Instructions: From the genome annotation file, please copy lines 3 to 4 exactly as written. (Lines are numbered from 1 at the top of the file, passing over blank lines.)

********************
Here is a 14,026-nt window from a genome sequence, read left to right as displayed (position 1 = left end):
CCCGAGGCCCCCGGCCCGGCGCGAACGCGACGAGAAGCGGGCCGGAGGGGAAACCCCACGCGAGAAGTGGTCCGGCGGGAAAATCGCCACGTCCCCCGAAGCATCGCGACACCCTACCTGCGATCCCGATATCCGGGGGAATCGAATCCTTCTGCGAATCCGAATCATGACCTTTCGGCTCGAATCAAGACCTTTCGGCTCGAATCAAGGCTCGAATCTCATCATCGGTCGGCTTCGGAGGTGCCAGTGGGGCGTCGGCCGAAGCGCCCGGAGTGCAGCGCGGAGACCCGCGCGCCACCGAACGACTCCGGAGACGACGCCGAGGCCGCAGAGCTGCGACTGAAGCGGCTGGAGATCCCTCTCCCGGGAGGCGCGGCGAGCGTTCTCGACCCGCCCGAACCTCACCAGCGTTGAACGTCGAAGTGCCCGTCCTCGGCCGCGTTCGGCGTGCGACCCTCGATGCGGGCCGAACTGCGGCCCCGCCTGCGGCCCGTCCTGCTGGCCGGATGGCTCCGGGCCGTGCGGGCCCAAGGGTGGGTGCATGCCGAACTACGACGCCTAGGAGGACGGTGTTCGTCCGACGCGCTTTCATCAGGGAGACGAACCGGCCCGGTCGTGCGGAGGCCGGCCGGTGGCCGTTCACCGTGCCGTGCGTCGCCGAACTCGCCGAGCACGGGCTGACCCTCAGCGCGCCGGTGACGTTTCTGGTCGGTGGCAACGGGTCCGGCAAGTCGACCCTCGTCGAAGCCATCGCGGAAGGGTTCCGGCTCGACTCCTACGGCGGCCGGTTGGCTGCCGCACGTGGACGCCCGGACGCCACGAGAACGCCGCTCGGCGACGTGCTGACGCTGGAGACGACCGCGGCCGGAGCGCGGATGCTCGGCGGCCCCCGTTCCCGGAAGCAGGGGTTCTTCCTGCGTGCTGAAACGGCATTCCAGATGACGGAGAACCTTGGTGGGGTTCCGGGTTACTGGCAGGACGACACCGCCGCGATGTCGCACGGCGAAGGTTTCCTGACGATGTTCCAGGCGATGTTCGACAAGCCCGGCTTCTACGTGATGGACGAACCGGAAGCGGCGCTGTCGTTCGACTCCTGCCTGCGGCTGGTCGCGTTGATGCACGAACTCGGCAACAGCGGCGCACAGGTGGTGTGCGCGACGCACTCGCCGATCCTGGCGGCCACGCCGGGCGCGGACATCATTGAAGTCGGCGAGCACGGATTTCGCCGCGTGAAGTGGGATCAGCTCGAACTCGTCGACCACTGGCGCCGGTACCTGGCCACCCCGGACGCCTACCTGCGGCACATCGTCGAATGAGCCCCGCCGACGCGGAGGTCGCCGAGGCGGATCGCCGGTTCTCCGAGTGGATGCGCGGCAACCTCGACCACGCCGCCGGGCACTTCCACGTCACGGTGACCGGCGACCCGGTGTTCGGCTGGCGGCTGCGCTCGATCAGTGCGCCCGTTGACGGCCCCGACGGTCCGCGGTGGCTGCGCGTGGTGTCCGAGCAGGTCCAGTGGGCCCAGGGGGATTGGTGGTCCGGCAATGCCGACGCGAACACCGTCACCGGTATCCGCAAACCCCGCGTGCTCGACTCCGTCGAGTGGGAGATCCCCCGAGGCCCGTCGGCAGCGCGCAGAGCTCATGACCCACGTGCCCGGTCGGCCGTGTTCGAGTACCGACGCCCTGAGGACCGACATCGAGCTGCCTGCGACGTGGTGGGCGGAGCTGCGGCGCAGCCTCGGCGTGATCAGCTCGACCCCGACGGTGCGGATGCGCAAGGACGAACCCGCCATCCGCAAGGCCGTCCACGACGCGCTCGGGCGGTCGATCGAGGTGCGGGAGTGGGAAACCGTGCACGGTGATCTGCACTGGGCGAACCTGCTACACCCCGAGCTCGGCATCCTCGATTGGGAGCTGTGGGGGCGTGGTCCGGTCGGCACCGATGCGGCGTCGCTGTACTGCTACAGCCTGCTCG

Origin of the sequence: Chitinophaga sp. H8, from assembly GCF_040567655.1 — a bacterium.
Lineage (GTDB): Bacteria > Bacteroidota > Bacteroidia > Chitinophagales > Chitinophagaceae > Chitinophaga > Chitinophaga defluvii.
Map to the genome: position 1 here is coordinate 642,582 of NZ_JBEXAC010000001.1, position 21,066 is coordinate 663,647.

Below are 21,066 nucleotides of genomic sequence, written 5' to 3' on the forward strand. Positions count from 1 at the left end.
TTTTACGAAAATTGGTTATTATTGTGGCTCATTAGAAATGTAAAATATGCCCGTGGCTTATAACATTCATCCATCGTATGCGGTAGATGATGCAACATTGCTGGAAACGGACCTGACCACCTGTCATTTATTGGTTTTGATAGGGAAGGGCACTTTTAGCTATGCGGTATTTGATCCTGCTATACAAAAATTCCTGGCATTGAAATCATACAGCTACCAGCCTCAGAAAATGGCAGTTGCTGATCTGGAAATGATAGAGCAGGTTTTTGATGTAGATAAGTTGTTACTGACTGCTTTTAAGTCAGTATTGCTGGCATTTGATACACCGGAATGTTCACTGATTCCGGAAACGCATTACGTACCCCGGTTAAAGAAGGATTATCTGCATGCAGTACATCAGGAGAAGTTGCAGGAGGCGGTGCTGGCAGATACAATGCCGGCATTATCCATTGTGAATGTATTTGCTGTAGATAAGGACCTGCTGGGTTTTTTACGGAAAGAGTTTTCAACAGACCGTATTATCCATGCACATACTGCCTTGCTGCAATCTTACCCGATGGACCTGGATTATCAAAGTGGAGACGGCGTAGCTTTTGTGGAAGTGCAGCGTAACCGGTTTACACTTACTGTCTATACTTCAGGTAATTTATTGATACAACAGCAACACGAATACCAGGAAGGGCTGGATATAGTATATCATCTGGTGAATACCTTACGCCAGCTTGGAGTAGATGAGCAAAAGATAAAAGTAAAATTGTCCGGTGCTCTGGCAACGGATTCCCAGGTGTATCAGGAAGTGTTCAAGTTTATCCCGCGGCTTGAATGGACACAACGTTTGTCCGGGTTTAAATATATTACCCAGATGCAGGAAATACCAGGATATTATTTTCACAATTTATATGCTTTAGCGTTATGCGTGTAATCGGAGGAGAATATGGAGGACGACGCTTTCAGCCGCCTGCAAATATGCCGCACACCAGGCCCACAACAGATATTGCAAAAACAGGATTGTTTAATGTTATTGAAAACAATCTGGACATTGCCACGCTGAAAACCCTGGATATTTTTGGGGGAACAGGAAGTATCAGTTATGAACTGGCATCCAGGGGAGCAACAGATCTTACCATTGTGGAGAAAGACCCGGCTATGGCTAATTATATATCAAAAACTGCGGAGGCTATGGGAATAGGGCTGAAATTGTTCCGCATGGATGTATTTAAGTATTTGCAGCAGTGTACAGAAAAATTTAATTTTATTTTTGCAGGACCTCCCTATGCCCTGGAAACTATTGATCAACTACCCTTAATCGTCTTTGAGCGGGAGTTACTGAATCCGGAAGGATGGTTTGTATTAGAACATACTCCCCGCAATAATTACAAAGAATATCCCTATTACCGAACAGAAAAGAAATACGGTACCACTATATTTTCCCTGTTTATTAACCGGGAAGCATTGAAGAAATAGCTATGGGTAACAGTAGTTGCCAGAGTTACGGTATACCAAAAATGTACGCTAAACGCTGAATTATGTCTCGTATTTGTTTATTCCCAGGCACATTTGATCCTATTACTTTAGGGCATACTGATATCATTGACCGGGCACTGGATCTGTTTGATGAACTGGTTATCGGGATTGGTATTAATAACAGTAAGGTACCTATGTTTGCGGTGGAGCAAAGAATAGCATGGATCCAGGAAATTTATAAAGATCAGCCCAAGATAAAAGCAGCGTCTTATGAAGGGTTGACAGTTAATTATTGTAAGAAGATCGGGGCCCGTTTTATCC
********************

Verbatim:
Origin of the sequence: Chitinophaga sp. H8, from assembly GCF_040567655.1 — a bacterium.
Lineage (GTDB): Bacteria > Bacteroidota > Bacteroidia > Chitinophagales > Chitinophagaceae > Chitinophaga > Chitinophaga defluvii.